Litigators tend to get a bit skittish when treaty law creeps into lawsuits. And with good reason– most American lawyers come up against treaties only very rarely, and their effects can really harm the unaware. I promise you, in whatever practice area, sooner or later, some treaty or other doctrine of international law will have an effect on what they (you) do, and it’s critical to know where the landmines are buried.
- Bankruptcy? Yep. See here.
- Divorce? Oh yeah.
- Creditors’ Rights? You betcha, pal.
- Personal injury? You better believe it.
- IP? Unquestionably. See here, here, and here.
- The list goes on.
All that said, let me bring the vaunted idea of a treaty down to the 1L level, because all you need to really know about treaties, you picked up in first year Contracts. That’s all a treaty is: a contract. Meeting of minds, offer, acceptance, consideration, breach, remedies, adhesion… All that stuff plays into treaty analysis, because a treaty is just a contract.* A special kind of contract. See Foster v. Neilson, 27 U.S. 253, 314 (1829):
A treaty is in its nature a contract between two nations, not a legislative act. It does not generally effect, of itself, the object to be accomplished, especially so far as its operation is infra-territorial; but is carried into execution by the sovereign power of the respective parties to the instrument.
And remember the characterization of a contract as a sort of particularized law, enacted by the parties to govern a particular relationship.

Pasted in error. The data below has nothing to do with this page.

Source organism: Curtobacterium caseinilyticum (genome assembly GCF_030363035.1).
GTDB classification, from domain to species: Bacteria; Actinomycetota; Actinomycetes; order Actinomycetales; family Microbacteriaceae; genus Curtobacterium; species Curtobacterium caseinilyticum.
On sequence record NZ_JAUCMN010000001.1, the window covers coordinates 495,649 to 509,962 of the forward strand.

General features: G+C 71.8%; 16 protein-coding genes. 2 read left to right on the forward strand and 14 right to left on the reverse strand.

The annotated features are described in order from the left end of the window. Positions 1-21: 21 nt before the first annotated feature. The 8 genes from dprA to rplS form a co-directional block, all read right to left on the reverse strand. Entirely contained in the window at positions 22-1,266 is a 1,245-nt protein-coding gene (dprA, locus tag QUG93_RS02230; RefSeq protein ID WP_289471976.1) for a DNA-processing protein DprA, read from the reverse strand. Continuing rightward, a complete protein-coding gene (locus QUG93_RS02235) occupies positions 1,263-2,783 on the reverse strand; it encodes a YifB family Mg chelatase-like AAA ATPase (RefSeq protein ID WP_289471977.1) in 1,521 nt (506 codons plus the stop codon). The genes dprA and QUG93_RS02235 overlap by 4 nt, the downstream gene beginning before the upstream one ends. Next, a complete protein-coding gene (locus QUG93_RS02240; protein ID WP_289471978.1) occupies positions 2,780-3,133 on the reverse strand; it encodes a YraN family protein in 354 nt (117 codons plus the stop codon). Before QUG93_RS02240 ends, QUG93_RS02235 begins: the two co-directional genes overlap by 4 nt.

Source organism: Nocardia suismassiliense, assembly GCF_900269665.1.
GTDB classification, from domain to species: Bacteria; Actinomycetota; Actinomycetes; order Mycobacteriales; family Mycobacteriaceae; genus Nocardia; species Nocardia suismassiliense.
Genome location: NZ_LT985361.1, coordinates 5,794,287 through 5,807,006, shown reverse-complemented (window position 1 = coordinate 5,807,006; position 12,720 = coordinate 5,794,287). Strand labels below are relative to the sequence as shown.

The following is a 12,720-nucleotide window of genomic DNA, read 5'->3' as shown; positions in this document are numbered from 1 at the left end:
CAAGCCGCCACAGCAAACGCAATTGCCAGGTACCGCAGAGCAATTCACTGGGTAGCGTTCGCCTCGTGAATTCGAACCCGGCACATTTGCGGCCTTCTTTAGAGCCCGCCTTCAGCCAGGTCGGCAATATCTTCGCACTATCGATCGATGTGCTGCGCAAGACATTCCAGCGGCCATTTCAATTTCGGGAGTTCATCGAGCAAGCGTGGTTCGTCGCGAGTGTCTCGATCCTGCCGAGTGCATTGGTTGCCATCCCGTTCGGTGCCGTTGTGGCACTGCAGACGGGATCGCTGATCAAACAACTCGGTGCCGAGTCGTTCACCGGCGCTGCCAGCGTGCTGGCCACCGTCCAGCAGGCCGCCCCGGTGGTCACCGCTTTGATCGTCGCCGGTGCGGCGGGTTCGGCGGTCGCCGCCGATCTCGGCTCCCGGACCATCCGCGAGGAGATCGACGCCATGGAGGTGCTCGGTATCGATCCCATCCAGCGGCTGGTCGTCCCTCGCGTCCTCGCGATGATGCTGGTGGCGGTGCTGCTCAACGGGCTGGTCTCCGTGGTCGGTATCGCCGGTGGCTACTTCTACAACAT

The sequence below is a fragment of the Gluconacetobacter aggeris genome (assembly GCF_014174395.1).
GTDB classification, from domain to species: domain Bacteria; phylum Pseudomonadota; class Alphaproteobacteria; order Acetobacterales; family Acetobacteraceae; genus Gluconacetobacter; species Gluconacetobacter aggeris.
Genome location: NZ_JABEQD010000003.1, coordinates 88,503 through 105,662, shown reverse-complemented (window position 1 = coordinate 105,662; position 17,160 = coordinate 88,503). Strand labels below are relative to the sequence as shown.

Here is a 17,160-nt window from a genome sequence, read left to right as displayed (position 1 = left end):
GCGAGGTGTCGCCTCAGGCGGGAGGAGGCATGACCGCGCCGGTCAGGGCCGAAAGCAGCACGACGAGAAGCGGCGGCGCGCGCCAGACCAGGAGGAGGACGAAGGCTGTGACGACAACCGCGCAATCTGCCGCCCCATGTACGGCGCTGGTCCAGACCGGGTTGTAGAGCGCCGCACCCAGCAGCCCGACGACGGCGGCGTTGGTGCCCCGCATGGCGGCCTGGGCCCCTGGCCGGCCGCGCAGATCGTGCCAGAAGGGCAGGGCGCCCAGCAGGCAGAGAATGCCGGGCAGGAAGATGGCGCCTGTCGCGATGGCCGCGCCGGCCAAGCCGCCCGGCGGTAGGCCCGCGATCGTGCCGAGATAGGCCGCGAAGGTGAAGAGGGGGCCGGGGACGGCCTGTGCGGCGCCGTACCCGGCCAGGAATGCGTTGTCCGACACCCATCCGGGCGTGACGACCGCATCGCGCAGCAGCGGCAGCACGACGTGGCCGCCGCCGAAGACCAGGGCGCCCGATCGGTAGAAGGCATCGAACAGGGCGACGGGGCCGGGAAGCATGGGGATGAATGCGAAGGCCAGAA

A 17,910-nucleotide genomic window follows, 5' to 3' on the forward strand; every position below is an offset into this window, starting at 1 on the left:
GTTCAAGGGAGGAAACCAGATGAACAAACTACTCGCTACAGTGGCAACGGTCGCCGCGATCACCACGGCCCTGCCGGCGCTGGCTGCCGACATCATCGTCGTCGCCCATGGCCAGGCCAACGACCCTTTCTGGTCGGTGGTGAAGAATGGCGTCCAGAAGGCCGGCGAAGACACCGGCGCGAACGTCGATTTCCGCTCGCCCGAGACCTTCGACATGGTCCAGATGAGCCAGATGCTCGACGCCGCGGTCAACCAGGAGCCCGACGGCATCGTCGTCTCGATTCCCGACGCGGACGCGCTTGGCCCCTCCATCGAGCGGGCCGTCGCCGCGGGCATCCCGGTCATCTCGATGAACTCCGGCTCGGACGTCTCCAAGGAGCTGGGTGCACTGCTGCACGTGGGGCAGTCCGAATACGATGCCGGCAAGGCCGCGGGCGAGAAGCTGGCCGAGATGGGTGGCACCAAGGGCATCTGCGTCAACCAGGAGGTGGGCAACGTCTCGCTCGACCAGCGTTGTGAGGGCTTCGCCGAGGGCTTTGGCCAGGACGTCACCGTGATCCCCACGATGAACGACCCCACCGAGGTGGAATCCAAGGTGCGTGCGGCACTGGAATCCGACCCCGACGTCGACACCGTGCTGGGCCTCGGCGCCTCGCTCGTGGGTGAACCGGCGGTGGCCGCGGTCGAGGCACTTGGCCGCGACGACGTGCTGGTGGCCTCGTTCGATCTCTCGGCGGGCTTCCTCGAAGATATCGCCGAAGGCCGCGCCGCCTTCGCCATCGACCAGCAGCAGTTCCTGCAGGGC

Just about every treaty refers to its signatories as “Contracting States” or “High Contracting Parties”, so you don’t necessarily need Justice Story to illustrate the point.
That said, note the careful wording of the opinion (here’s where it gets a bit complicated). A treaty in its nature is… not a legislative act. But by virtue of the Supremacy Clause, it takes on the authority of a legislative act because it is ratified with the consent of the legislature (or at least half of it) and becomes supreme law.** It thus overrides any lower authority in conflict with it.
Obviously, the best example in my world: the Hague Service Convention, which technically forces U.S. rules to give way to foreign law.
You read that correctly. Foreign law overrides U.S. law.
Let’s say you’re suing a German defendant in federal court. Due process requires that you serve by a means reasonably calculated to (1) put the defendant on notice and (2) provide the opportunity to defend. FRCP 4(f) says serving by mail is okay if a treaty allows it, right? And Article 10(a) of the Convention says mail is acceptable, right?
Well, not exactly. They both defer to the other country’s viewpoint on the issue. Rule 4(f)(2)(C)(ii) says mail service is okay*** if a treaty allows but doesn’t specify other means– and provided it isn’t prohibited by the foreign country’s law. (See? Even the FRCP defers to foreign law.)
But we don’t even need to analyze German law, because as it applies to Germany, the Hague Service Convention doesn’t allow it!
Article 10: Provided the State of destination does not object…
Germany objects– as do China, Mexico, Switzerland, Korea, etc.– so Article 10, including the “postal channels” option in 10(a), is off the table. A treaty thus allows a foreign country to override U.S. rules. [That’s really gotta rub Roy Moore the wrong way!]
The power of this contract really is massive.
* Remember that you can have a contract without paper. Even absent a written treaty, customary international law can still bind nations to a certain code of conduct. Imagine customary law like you view usages… how have we done it in the past? Course of performance, course of dealing, usage in trade… same concept, but applied differently.
** Not to get into tall weeds, but there are actually two types of treaty: those that come into effect by their own language upon ratification, and those that require implementing legislation. The latter sort really does become a legislative act, requiring both chambers’ assent.